2020: Halfway Through

Like many of us, I’ve been thinking about how 2020 turned out much differently than I expected. So much of 2020 has been challenging, disheartening, depressing. There’s so much fear in the world right now, and I spend so much energy trying to keep it at bay. And yet the isolation has also provided time to reflect on my priorities and the space for important truths to emerge. It’s my hope that we can move through 2020 and become better for it.

Every year I do a weekend retreat where I think through my goals and plans for the upcoming year. These were my big goals for 2020, written in the obvliousness of January:

  • Attend a writer’s residency (I applied to 2 and was rejected by both; I’m not even sure many residencies are moving forward right now.)
  • Finish the second draft of my novel (I’ve started this, then abandoned it in disgust, over and over again. I think I will pick this up in the future, but it seems so overwhelming right now! )
  • Write three poems to publish (I’ve written two! Publication pending.)
  • Revise my play script (I have not even looked at it, I doubt I’ll get to it this year)
  • Go on a new hike every month (This is the one thing I’ve pretty much done consistently!)
  • Attend my first yoga retreat (Probably not possible in the current climate anyway)

Some of the plans I made at the beginning of 2020 seem outmoded or impossible. Or maybe even silly and shortsighted in the face of all the suffering happening in the world. But halfway through the year is a great time to take stock and refine these goals. I like my goals to be concrete and tangible, so I know when I’ve accomplished them, but I think I missed the mark in not including a few esoteric goals. These are a little more uncomfortable, because they’re more personal and there’s no fixed endpoint. But I’d like to add:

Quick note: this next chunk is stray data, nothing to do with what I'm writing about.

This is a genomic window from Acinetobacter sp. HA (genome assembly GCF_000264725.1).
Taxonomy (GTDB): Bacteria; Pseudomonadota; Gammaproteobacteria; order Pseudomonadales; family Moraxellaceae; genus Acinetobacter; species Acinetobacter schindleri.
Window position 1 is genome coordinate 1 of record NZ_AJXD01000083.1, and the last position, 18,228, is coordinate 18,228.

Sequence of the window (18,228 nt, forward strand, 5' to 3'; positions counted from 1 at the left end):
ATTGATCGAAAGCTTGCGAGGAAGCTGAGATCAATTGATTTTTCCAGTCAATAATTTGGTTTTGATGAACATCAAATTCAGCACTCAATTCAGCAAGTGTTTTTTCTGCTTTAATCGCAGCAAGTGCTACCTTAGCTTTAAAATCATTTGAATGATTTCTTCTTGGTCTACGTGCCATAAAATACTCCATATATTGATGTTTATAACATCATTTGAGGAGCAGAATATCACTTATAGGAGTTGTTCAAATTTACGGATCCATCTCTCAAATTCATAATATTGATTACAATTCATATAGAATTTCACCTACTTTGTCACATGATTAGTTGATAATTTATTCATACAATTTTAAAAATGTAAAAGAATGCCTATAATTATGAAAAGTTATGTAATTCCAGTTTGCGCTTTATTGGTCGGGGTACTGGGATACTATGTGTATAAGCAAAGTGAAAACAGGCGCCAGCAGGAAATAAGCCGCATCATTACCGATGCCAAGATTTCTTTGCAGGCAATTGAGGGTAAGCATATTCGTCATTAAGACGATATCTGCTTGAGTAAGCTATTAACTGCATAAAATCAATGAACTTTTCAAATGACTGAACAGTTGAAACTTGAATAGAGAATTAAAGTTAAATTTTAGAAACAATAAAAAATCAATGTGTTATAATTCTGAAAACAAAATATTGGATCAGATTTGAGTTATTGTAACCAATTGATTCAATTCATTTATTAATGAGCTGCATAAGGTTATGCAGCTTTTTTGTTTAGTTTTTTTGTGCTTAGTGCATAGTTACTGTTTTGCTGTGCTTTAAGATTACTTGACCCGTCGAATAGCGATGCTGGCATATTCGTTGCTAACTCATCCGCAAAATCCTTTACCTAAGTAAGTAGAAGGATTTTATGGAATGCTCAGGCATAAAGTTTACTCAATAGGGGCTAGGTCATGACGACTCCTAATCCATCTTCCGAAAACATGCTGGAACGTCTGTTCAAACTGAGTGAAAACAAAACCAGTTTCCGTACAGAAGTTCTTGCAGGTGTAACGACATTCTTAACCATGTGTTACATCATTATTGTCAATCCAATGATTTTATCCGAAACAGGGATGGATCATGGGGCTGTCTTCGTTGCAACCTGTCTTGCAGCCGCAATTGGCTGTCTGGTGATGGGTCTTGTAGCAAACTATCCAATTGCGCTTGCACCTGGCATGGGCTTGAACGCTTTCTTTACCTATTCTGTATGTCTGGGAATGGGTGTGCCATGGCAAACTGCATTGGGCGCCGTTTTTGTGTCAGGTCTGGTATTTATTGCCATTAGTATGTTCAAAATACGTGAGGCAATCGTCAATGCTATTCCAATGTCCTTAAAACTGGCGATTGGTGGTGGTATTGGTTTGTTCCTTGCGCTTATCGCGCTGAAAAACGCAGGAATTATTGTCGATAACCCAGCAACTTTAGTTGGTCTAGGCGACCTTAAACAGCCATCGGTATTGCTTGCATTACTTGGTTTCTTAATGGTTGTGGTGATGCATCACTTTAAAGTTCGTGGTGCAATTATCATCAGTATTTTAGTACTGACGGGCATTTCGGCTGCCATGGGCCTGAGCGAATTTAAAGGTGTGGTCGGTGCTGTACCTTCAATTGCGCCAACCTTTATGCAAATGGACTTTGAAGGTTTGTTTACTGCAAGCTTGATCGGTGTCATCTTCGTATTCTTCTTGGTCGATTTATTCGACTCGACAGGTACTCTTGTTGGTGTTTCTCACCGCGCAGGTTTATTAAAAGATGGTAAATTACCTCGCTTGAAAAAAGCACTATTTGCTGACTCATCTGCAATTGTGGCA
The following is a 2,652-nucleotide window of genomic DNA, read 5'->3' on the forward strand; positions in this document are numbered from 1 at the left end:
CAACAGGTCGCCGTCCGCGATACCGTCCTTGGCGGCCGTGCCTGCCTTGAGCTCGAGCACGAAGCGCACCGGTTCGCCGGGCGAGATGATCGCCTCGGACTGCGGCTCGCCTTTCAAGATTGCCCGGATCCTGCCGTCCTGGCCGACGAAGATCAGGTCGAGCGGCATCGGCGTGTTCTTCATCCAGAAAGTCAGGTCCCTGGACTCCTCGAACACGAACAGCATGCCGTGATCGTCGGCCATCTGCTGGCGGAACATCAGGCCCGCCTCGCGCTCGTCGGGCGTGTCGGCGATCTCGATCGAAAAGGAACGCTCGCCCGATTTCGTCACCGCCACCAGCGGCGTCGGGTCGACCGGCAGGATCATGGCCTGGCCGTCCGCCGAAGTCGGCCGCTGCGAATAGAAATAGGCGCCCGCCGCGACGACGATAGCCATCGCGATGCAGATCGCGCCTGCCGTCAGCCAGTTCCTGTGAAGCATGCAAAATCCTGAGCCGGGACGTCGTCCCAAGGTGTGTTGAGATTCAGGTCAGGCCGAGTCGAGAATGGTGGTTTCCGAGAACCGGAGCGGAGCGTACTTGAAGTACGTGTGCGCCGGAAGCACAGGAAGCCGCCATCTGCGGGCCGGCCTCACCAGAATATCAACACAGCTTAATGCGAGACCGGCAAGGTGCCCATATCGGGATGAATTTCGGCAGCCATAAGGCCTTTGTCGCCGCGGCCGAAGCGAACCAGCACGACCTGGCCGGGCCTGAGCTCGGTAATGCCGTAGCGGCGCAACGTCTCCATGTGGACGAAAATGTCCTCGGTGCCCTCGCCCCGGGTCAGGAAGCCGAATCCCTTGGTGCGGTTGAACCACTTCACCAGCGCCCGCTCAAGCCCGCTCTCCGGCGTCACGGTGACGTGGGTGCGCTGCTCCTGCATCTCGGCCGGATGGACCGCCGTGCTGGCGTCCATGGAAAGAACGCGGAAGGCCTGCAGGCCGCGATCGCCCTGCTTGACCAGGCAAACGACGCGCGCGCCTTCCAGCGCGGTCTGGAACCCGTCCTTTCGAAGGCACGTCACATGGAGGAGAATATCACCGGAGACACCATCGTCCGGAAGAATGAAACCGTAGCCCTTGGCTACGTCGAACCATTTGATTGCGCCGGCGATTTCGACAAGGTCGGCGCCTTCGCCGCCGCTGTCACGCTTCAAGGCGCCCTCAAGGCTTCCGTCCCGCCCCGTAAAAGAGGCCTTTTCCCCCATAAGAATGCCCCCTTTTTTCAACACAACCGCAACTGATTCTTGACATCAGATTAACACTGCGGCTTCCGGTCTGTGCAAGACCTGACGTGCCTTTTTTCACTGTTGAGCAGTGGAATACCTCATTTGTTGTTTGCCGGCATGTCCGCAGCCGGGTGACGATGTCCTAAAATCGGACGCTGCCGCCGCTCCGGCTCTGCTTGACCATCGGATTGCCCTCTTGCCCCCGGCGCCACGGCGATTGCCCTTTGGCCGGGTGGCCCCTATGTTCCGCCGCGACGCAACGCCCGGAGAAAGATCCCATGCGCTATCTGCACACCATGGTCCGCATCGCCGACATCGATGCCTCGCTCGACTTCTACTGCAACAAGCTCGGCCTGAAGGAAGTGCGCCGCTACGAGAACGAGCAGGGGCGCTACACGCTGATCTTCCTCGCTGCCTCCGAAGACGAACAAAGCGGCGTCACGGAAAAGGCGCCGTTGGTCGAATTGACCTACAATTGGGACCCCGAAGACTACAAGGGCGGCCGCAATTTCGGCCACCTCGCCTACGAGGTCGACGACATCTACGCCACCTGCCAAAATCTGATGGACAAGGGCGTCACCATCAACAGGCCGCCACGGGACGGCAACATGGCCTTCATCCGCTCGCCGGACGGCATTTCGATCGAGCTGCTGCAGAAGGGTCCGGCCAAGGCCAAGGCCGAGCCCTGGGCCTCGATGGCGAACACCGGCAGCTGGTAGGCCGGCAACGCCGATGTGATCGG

• Commit further to anti-racism work, starting with self education and focusing on the local community.
  • Cultivate my own authenticity. This is an ongoing focus of mine, but rarely do I put it into words. For me this means developing radical self acceptance and opening myself up to the world in a way that’s in keeping with my values.

“Living is a form of not being sure, not knowing what next or how. The moment you know how, you begin to die a little. The artist never entirely knows. We guess. We may be wrong, but we take leap after leap in the dark.”

― Pema Chödrön

11 Rules for Writing

Inspired by the Art and Craft of Novel Writing by Oakley Hall.

  1. Write every day, no matter what. When you don’t write, write the next day.
  2. Fill your life with inspiration, and know that everything is inspiration. Keep it close to you.
  3. Write with bravery and confidence (write what you want and how you want). Don’t stop for anyone.
  4. Write happily, even though writing is work, it is also joyful. Work with pleasure only.
  5. Have a space set aside for writing, but don’t be bound to it. Writing is everywhere.
  6. Write the Truth, not the facts. Authenticity is everything.
  7. Be precise.
  8. Finish one story before beginning another. But horde story ideas like gold.
  9. Don’t be afraid of anything, nothing is off limits. Don’t censor, but do write spaciously, leaving room for symbolism and metaphor.
  10. Relaxing is invaluable. Use your unconscious mind, do things that appear mindless to find solutions when stuck.
  11. Don’t focus on finishing, just take it one day at a time. That’s how work gets finished.

How to Write Well

What helps you to write well? Strong coffee? A concise outline? The perfect background music?